An agreement returning 98 hectares of Pemberton-area land to the Lil’wat Nation was a long time coming, according to Lil’wat Nation Skalulmecw Chief Dean Nelson—but the deal represents much more than just land.
“It’s very important to acknowledge the land and the ancestors, because we always had a connection with them, so [with this agreement], we’ve kind of reconnected back with them, the way it should be,” Nelson said, at a ceremony commemorating the agreement on Oct. 7.
“I feel very happy to be part of it, doing this part for the Lil’wat people, and having everyone, the school district, [attending the ceremony]. I’m really happy to be here today.”
Lil’wat Nation and School District 48 representatives signed the agreement officially transferring ownership of the land—the former Coast Mountain Outdoor School lands, located at 9485 Upper Lillooet River Forest Service Road at the very end of the Pemberton Meadows—back to the Lil’wat at the ceremony.
The agreement is one of the most significant land transfers in Sea to Sky history and, at 98 hectares spread over three separate parcels, the largest in the Lil’wat Nation’s modern history.
The land was previously home to the Coast Mountain Outdoor School (CMOS), one of a handful of nature-focused education facilities in the province that provided students with opportunities for outdoor education.
Though the facility was closed for good in 1995, the school district continued to spend money on the upkeep of the property, and its future remained unclear for years.
Today, the property holds older cabins, a barn, and associated buildings from days long past, some of which require repair.
According to Rebecca Barley, SD48 board chair and school trustee for Squamish-Lillooet Regional District Area C, which includes the old CMOS property, the process to transfer the land back to the Lil’wat Nation took some time, and required working closely with the provincial government and Ministry of Education.
“I’d say this last year was really when the push came. I think Truth and Reconciliation had much to do with that. The district has always acknowledged that this is part of St’át’imc, part of Lil’wat territory,” Barley said in a speech at the signing ceremony.
“Staff from both Lil’wat and the school district have worked very hard to see this through and get the proper permissions in place. Both have been supported by their leadership in doing so. It is an absolute honour to be here and to sign, officially in the provincial eyes, the land back to the rightful owners.”
To mark the historic day, the Lil’wat held a ceremony that brought elders, youth, school children and community members together to sing, dance and drum as the Nation reclaimed part of its traditional territory.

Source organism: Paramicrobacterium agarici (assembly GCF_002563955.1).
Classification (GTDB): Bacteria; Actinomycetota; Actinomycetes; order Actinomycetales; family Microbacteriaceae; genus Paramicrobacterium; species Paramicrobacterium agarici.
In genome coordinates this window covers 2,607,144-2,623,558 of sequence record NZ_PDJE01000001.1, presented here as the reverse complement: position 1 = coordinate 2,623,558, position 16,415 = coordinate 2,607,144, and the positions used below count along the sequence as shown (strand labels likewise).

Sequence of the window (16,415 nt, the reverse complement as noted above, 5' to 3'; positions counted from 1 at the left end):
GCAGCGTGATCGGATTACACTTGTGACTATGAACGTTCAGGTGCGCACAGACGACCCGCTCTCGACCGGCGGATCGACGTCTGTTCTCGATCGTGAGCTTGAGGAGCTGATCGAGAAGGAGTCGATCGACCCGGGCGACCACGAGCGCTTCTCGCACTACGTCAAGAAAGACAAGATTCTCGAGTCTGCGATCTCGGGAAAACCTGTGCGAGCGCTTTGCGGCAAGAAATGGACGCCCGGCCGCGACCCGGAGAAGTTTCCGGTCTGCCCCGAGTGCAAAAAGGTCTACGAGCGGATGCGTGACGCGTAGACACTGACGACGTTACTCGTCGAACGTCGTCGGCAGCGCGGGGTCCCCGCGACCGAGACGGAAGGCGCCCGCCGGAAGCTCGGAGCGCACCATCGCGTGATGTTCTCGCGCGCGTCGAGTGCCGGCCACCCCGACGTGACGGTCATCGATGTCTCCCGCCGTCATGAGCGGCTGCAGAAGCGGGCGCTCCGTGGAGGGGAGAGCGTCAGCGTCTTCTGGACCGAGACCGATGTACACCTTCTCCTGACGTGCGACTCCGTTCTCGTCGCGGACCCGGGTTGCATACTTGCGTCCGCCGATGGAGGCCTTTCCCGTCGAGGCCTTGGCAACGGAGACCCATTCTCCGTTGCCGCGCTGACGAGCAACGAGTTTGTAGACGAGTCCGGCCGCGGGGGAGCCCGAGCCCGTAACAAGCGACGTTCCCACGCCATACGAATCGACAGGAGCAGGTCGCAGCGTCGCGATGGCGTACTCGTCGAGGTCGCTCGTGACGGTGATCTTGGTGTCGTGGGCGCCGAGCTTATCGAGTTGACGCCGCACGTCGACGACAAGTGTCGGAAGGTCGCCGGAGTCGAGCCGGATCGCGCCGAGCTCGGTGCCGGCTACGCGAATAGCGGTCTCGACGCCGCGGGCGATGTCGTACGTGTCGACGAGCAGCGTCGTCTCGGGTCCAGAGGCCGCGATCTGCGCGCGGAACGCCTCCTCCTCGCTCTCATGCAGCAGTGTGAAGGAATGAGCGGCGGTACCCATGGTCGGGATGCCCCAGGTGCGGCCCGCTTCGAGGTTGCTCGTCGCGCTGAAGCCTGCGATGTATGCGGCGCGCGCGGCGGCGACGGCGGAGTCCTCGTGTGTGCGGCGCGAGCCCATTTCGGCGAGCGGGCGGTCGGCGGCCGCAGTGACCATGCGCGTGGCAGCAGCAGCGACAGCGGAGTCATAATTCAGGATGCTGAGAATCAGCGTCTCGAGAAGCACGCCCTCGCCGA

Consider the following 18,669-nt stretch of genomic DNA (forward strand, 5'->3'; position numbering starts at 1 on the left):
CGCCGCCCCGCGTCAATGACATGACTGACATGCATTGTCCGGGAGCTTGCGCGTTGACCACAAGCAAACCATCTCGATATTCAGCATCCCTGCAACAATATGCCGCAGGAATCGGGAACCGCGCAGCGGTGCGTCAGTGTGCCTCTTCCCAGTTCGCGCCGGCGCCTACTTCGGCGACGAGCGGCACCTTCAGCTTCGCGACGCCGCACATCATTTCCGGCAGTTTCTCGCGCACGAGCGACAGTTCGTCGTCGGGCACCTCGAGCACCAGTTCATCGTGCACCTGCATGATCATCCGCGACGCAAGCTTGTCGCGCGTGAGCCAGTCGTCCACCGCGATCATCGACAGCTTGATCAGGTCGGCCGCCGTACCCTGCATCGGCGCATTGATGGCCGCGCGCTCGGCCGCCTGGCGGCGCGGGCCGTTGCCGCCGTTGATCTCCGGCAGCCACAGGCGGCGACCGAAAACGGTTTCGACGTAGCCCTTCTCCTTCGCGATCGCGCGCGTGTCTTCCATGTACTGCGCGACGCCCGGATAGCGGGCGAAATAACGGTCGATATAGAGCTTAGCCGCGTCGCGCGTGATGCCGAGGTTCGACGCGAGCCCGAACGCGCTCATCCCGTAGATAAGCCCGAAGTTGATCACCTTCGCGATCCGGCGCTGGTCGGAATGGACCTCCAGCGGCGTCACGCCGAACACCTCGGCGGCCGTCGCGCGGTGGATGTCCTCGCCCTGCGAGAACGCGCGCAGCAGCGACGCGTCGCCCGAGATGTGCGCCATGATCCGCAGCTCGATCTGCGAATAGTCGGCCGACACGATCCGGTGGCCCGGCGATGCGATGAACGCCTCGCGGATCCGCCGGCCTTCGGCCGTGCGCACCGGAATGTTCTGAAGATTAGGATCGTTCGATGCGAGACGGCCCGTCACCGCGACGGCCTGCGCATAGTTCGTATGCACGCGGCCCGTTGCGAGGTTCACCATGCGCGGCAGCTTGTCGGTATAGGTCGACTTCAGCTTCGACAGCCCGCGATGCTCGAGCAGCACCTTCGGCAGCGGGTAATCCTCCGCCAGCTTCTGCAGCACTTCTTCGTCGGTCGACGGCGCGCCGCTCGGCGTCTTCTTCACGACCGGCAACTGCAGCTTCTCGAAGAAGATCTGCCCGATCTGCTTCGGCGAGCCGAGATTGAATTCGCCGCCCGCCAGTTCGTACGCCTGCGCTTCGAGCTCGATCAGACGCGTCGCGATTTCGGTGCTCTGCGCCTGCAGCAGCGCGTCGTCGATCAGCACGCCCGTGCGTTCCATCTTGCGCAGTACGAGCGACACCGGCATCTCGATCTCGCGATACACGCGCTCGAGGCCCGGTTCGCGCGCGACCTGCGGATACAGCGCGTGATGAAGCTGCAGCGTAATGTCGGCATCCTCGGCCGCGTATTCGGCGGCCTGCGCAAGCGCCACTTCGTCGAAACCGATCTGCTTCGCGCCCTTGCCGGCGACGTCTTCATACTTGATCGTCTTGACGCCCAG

Lil’wat elders spoke of reconnection with the land, gave prayers and blessings, and smoked from ceremonial pipes. A rainbow of bright, colourful pouches full of tobacco was draped in a row along one of the old barn buildings.
“It’s very important for us to reconnect today with a ceremony reconnecting to the land and the ancestors—and they have been waiting,” Nelson said in a speech.
“I’m glad to see the young ones here, our elders here—everybody’s here, witnessing this. There is a really big undertaking for all of us as far as reconnection and seeing justice ... I think it’s time, and I’m just happy for all of us to be here today, sharing this special day. I do truly believe that it’s meant for this time.”
SD48 superintendent Chris Nicholson also welcomed the land transfer as a step toward reconciliation.
“We talk a lot in the province and our district about truth and reconciliation, and I would say that this is a definite example of those words put into meaningful action,” he said.
One of the longer-term goals for the site is to create an Indigenous healing, treatment, cultural and traditional use centre. Work is underway to complete the SLRD re-zoning process to create the centre.
Lil’wat health director Jessica Frank looks forward to the possible opportunities for healing the land brings the Nation.
“As we’re moving along with Chief Dean, the school district, and Indigenous relations, it’s still a huge goal to keep our knowledge on the land healing in place here,” Frank said in a speech.
“When I first stepped foot on this land and saw this territory, my heart opened. You can see many amazing opportunities for our members working on the land, to feel the land, the spiritual opportunity to heal and work together as communities and families,” she added.
“I can’t wait for everyone to see this place—how much it’s going to flourish in the next few decades. [It was] much needed a long time ago. We needed that opportunity to come off our on-reserve areas, and come onto our own traditional territory, and that’s what we’re doing now.”